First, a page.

June's installment of the rewind will highlight one of the great science fiction classics of all time. The 1956 MGM film, The Forbidden Planet, starring Walter Pidgeon, Anne Francis, and a neophyte Leslie Nielsen (in a very straight laced role).
The basic plot is that a team of astronauts, led by Nielsen's Commander Adams, is dispatched to a distant planet to discover why communication has been lost. When he and his crew arrive, they discover that all of the settlement's inhabitants have died save two, Walter Pidgeon's Dr. Morbius, and his daughter, Altaira, played by Anne Francis. Altairia has never met another person before save her father, and is curious about the newcomers. Morbius, though, has made a discovery that he has no intention of sharing. It concerns an alien race that left behind it's technology, and wiped itself out overnight.
What I loved about Forbidden Planet, is that unlike so many of the sci-fi films of the 50's, this one never comes across as a "B' Movie. The effects are top notch, especially considering the time and abilities of movies in the 50's. This film also introduces Robbie the Robot, one of the most iconic and well known movie props of all time. The craftsmanship and effects are really apparent in the film, MGM spent fortune on props and animation, Robbie alone cost $125,000, the most expensive prop ever made up until that time. The final battle with the monster of the id was animated in by one of Walt Disney's top animators.
It's truly the first sci-fi film driven by plot. You could make an argument for The Day the Earth Stood Still or any number of other films from the time, but Forbidden Planet is the first one that paints an epic picture. Combining elements of sci-fi, action, romance, psychology, animation, and history, Forbidden Planet delves into a deeper pool than the other films of it's genre.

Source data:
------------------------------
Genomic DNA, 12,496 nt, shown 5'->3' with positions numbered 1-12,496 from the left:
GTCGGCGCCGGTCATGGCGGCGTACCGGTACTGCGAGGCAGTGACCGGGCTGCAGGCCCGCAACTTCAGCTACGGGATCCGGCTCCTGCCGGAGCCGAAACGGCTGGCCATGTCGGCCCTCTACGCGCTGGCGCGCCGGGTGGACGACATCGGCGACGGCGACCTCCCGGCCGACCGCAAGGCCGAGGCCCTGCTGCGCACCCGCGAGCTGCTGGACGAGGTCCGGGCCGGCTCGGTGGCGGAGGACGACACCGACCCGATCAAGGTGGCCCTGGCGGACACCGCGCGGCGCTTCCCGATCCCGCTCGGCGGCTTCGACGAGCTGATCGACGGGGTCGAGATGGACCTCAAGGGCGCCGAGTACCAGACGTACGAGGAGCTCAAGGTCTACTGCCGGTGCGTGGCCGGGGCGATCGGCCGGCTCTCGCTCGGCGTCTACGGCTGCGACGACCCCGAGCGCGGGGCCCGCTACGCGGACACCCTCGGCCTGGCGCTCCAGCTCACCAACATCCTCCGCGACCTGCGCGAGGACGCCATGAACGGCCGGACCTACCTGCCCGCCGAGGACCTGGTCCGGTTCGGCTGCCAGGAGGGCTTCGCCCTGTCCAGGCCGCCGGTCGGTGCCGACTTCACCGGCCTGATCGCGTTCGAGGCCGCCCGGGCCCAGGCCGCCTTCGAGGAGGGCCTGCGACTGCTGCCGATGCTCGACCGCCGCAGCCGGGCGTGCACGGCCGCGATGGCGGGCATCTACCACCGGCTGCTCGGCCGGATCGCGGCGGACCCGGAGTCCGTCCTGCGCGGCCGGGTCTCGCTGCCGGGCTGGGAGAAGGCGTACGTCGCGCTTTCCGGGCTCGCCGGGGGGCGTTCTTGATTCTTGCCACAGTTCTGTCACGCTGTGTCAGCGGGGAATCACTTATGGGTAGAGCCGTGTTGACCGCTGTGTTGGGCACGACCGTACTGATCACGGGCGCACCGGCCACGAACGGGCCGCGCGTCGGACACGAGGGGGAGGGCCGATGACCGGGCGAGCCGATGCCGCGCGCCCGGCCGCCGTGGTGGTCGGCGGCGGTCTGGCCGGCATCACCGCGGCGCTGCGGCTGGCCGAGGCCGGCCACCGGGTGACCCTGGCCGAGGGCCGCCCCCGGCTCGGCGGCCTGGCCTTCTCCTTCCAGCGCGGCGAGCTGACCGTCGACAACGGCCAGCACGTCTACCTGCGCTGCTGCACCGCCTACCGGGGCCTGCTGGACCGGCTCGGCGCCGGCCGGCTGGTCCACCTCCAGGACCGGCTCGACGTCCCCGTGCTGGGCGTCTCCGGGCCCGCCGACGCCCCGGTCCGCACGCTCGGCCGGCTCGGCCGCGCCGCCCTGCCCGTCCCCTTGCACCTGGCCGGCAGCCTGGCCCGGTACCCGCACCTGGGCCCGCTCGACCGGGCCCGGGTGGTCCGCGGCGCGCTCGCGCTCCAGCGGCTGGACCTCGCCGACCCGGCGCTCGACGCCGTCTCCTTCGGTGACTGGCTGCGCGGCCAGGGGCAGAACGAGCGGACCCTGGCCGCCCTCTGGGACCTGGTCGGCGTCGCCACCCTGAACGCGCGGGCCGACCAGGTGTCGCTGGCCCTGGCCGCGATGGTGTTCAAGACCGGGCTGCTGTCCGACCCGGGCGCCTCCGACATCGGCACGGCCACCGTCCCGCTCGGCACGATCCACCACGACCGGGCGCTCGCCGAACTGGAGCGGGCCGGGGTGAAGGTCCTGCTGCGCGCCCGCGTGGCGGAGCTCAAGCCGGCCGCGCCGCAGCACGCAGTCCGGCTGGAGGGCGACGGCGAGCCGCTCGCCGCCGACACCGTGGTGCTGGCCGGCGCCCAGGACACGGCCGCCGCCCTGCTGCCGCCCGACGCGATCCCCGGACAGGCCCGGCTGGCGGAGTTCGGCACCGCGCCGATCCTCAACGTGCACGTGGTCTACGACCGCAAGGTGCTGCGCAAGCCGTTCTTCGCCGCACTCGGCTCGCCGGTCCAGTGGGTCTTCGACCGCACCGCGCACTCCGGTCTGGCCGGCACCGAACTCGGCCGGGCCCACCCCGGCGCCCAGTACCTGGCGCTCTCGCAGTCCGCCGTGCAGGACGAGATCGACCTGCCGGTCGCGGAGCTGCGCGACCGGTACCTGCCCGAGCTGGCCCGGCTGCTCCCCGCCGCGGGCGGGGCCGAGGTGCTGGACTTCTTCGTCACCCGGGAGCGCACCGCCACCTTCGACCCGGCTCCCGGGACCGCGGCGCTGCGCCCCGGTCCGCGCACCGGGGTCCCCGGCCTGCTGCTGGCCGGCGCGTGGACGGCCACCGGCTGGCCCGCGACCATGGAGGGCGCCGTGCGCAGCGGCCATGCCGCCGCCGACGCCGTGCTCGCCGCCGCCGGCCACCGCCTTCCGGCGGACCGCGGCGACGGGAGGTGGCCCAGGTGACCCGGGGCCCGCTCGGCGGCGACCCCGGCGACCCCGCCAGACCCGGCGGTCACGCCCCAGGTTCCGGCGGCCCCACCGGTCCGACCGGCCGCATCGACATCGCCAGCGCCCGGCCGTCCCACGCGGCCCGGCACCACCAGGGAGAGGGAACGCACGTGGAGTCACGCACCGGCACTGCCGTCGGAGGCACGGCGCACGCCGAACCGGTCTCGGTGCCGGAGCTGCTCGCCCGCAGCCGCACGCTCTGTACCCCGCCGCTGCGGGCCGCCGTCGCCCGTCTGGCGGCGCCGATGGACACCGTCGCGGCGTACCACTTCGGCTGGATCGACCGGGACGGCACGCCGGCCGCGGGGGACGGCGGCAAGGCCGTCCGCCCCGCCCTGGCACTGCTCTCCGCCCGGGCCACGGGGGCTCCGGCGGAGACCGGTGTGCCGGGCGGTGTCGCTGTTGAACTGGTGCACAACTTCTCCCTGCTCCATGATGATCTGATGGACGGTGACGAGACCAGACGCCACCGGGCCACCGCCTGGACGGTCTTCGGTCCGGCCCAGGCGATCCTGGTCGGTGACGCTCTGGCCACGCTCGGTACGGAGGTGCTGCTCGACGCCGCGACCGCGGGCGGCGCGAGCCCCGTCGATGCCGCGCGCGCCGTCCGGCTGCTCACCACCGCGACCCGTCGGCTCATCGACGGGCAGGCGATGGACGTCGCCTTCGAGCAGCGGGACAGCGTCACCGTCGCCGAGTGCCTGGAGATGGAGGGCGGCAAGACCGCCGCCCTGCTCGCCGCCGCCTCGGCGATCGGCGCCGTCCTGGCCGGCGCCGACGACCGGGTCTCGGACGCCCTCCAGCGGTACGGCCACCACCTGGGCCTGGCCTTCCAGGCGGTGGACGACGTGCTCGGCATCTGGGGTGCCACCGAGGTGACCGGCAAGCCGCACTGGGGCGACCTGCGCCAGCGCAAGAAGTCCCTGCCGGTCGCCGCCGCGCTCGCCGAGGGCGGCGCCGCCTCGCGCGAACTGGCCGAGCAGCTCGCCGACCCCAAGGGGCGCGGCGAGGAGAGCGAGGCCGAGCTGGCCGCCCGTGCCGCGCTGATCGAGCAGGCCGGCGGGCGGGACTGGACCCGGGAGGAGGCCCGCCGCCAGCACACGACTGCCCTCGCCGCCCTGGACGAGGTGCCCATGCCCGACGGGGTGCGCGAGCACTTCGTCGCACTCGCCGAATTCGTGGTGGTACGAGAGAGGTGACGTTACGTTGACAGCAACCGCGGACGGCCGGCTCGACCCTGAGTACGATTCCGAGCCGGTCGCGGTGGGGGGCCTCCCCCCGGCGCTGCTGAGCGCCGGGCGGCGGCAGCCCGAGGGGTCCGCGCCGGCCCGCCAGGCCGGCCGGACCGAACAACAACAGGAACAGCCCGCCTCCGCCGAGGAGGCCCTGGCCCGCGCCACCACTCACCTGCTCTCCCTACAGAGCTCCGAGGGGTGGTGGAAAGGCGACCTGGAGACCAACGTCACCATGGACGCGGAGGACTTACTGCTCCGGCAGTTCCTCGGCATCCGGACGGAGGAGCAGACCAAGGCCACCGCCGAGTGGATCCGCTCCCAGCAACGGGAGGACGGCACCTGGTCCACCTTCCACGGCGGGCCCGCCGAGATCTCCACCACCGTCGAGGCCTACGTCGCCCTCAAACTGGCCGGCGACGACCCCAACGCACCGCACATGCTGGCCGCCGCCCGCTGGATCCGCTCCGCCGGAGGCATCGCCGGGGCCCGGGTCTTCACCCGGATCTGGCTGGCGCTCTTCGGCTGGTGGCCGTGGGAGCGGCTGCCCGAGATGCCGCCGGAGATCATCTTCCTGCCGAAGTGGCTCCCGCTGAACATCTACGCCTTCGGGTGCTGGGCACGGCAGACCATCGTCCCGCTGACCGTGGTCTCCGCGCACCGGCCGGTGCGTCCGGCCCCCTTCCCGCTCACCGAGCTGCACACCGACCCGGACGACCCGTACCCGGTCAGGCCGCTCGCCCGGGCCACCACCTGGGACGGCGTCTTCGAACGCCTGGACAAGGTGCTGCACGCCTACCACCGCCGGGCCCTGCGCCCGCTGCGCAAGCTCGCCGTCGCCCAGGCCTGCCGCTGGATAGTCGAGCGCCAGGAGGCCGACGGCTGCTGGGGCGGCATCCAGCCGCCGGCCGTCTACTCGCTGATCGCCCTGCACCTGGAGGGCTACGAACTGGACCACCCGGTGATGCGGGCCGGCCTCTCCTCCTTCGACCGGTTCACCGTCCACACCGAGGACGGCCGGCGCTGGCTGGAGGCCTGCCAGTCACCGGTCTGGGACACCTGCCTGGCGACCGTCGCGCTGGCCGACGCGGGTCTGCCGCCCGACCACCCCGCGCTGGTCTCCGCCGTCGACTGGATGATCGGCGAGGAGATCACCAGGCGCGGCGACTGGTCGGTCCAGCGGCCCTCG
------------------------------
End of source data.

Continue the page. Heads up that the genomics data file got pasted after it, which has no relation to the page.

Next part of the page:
I remember the first time I watched it, about 2 years ago with my Dad, who had seen it when he was a young boy, and being amazed at what 50 year old effects looked like, and how well they held up. What the filmmakers had managed to craft was the first timeless movie about the future.
Forbidden Planet influenced many other sci-fi staples that we enjoy today, particularly Star Trek, who borrowed the plot outline for several episodes. As well as shows like Space: Above and Beyond and Joss Whedon's Firefly, using words or locales from the film in their shows. Robbie the Robot was reused in several other MGM films, proving to be so popular that he even ended up on The Twilight Zone. He also stared off against his next generation counterpart in the Robot from Lost in Space for 2 episodes.
That being said, the only slightly dis-jarring part of the film is seeing Leslie Nielsen, an actor symbolic with screwball comedy now, playing such a serious character, as the dashing hero and love interest. Once you get past the typecasting, Forbidden Planet won't let you down. I challenge you not to be impressed with the monster of id attacking the ship or cracking down the wall, and consider the struggles of not having computer animation to make the shot for you.
Please check it out, from 1956, MGM's Forbidden Planet.
End of Line.